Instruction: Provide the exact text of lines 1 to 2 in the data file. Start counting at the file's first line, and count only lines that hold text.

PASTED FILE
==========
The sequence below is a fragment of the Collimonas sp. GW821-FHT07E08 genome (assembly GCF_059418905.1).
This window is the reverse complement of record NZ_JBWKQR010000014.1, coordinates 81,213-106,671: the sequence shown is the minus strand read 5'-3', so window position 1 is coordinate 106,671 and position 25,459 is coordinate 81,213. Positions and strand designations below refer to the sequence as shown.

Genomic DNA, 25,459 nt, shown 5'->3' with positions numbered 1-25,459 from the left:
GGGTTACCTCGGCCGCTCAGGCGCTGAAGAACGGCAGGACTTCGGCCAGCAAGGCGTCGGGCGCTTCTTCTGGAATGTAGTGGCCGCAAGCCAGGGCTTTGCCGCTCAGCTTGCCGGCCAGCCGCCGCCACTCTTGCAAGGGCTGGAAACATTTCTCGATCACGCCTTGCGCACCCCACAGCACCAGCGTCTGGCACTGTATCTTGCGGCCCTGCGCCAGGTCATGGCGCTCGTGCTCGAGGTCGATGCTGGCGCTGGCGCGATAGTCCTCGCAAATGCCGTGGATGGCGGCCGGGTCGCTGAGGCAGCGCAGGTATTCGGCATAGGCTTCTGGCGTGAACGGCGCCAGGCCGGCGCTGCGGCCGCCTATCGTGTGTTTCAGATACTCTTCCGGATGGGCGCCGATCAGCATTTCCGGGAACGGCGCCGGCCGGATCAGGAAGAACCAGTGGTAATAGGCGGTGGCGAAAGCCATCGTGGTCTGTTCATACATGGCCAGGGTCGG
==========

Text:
The sequence below is a fragment of the Collimonas sp. GW821-FHT07E08 genome (assembly GCF_059418905.1).
This window is the reverse complement of record NZ_JBWKQR010000014.1, coordinates 81,213-106,671: the sequence shown is the minus strand read 5'-3', so window position 1 is coordinate 106,671 and position 25,459 is coordinate 81,213. Positions and strand designations below refer to the sequence as shown.